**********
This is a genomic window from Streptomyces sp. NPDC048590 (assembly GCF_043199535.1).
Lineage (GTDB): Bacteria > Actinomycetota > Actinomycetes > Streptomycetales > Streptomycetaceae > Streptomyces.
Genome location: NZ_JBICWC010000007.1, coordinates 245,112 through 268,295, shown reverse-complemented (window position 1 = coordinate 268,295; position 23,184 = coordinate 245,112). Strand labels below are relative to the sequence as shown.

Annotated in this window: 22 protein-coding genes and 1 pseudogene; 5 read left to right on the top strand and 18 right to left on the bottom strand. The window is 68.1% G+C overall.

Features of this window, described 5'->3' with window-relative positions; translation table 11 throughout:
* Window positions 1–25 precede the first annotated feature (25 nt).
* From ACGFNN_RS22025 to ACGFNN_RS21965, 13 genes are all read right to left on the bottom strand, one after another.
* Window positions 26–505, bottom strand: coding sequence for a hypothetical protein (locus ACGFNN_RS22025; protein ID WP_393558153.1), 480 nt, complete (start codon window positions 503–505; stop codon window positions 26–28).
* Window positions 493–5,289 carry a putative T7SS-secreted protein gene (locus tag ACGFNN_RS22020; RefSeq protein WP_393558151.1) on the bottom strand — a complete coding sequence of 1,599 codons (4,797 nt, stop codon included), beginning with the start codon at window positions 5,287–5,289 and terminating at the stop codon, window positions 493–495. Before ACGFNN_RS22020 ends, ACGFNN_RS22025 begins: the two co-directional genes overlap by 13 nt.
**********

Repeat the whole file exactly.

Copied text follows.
This is a genomic window from Streptomyces sp. NPDC048590 (assembly GCF_043199535.1).
Lineage (GTDB): Bacteria > Actinomycetota > Actinomycetes > Streptomycetales > Streptomycetaceae > Streptomyces.
Genome location: NZ_JBICWC010000007.1, coordinates 245,112 through 268,295, shown reverse-complemented (window position 1 = coordinate 268,295; position 23,184 = coordinate 245,112). Strand labels below are relative to the sequence as shown.

Annotated in this window: 22 protein-coding genes and 1 pseudogene; 5 read left to right on the top strand and 18 right to left on the bottom strand. The window is 68.1% G+C overall.

Features of this window, described 5'->3' with window-relative positions; translation table 11 throughout:
* Window positions 1–25 precede the first annotated feature (25 nt).
* From ACGFNN_RS22025 to ACGFNN_RS21965, 13 genes are all read right to left on the bottom strand, one after another.
* Window positions 26–505, bottom strand: coding sequence for a hypothetical protein (locus ACGFNN_RS22025; protein ID WP_393558153.1), 480 nt, complete (start codon window positions 503–505; stop codon window positions 26–28).
* Window positions 493–5,289 carry a putative T7SS-secreted protein gene (locus tag ACGFNN_RS22020; RefSeq protein WP_393558151.1) on the bottom strand — a complete coding sequence of 1,599 codons (4,797 nt, stop codon included), beginning with the start codon at window positions 5,287–5,289 and terminating at the stop codon, window positions 493–495. Before ACGFNN_RS22020 ends, ACGFNN_RS22025 begins: the two co-directional genes overlap by 13 nt.